This term usually applies to blockchains and mining algorithms, designed to give no benefit for ASICs over consumer grade hardware.

ASIC means an application-specific integrated circuit. Most consumer computer hardware is a general function hardware, able to perform almost any operations that software orders it to do. This versatility, however, comes at a cost: generalization is the opposite of optimization. When someone needs to create a device that will do only one thing, like a digital clock for example, it is way more efficient to create a specific PCB than use a whole laptop. The same for cryptocurrencies. Proof-of-work consensus algorithms are the basis of many popular cryptocurrencies, such as Bitcoin and Ethereum. In order to confirm each new block, computers on a blockchain have to solve a complex puzzle, making multiple attempts to find a solution to a mathematical problem. GPUs usually excel in parallel computation and do it faster, with more energy efficiency than the CPU.  Later on, if it becomes economically viable, chip manufacturers produce an ASIC miner for a specific mining algorithm. As the main purpose of an ASIC is to perform as many attempts (hashing functions) per second as possible, they make for a way better tool to mine Bitcoin or other ASIC-mineable PoW cryptocurrencies, as opposed to a GPU. They just do the job better, because they are designed for this one specific job.

Bitcoin ASIC miners these days have a million times better performance than a desktop PC, rendering the latter completely useless in modern day mining. Moreover, since most of the hashpower eventually got located in a few gargantuan mining pools, situated in regions with access to cheap electricity and favorable legal conditions, PC mining isa thing of the past for most cryptocurrencies.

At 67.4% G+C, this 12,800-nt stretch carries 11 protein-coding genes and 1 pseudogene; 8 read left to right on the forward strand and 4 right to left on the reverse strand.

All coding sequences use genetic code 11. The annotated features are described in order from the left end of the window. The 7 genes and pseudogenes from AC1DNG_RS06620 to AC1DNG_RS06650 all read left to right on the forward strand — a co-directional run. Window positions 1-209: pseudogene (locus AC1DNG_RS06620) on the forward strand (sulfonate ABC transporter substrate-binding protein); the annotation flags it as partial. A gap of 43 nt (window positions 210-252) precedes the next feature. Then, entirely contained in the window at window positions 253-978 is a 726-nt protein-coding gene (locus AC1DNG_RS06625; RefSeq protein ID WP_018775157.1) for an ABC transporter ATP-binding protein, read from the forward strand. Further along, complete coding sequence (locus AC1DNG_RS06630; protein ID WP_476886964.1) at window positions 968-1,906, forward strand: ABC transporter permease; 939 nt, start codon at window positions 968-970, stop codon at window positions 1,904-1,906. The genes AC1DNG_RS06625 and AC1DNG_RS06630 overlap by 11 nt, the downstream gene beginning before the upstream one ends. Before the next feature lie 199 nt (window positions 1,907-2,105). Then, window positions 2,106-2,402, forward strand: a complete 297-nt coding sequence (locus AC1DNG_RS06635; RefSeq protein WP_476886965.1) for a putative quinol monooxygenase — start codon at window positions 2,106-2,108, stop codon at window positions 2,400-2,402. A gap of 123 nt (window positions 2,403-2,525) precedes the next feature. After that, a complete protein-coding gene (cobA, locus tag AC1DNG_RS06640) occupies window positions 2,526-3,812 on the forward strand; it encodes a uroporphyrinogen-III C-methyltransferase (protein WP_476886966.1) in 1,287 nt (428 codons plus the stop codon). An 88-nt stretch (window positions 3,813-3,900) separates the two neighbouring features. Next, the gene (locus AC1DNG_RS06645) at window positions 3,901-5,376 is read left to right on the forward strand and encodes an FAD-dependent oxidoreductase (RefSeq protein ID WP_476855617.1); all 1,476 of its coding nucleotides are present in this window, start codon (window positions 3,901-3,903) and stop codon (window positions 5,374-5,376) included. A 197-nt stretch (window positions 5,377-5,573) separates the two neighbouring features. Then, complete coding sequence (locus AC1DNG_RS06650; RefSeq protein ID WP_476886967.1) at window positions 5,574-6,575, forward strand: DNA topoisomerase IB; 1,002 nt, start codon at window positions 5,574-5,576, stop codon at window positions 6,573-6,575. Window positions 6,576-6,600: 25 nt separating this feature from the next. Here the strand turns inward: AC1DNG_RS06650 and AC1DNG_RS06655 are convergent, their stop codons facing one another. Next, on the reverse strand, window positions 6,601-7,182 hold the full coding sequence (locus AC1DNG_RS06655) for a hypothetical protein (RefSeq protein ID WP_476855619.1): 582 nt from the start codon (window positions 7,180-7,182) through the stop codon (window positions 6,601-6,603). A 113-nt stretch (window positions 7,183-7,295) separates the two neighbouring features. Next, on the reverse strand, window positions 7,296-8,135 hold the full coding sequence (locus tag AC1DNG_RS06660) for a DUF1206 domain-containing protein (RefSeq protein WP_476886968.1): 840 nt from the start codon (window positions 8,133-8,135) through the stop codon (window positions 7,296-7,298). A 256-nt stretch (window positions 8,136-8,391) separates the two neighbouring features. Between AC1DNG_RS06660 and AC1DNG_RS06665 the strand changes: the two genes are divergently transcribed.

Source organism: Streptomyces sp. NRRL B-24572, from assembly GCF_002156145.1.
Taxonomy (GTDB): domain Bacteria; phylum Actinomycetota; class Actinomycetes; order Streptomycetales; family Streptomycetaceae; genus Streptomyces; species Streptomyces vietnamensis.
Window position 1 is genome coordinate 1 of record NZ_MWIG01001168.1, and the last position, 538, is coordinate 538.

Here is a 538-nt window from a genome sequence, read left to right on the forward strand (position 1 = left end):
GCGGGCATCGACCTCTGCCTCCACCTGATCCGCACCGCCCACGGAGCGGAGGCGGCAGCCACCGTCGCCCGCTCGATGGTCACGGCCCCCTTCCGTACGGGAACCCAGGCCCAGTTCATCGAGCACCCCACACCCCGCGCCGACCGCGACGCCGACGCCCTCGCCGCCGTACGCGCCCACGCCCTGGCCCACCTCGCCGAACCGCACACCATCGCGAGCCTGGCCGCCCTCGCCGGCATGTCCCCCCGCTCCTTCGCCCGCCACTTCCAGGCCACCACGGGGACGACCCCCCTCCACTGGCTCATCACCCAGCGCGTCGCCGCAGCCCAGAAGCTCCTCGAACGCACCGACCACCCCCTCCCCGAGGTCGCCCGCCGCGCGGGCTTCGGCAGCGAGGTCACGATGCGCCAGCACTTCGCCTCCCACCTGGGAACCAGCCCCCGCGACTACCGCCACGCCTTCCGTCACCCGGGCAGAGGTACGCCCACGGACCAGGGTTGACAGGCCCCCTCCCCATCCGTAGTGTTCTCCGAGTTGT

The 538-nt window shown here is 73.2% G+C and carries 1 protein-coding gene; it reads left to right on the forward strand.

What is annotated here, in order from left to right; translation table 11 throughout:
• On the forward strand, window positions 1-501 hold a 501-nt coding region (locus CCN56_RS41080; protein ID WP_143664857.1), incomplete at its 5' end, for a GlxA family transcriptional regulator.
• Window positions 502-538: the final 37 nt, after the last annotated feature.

This situation effectively undermines and threatens the cornerstone of crypto philosophy: decentralization. A power outage in Northern China in early 2021 resulted in the Bitcoin network hashrate dropping in half for several days, proving that we are dangerously close to losing the independent nature of the first cryptocurrency.

Here comes the idea of ASIC resistance. In theory, an ASIC-resistant cryptocurrency is more fairly distributed because it can be mined on regular consumer PCs. This should guarantee that more people can participate in the mining — as a result, there’s no ASIC arms race, leaving the regular folk sidelined and the mining process stays less capital-intensive in general. Such a network will more likely be decentralized and geographically distributed. It does not guarantee that gigantic mining farms near hydropower dams will not emerge, but it makes sure that they can not dominate the field entirely.

ASIC-resistant solutions focus on decisive governance and, of course, theright mining algorithm. It should by design prevent the creation ASICs or at least give them no benefit over consumer PC hardware. The specific technical approaches include algorithm variability for each mining block (such as x16r, which quite soon got ASIC’ed), increased memory demand (such as Scrypt and Ethash) or even focusing the mining on the storage volume like Chia. 

Ethereum is the largest cryptocurrency with the goal of remaining ASIC-resistant until it moves to the 2.0. version and a proof-of-stake consensus. It has been relatively successful: by mid 2021, it is mined mainly on graphic cards, but new ASIC miners have emerged with a power of 32 graphic cards. ASIC resistance is a game of defense, with no guarantee that any hashing algorithm can avoid the creation of an ASIC miner crafted for it if the underlying cryptocurrency price makes it economically feasible.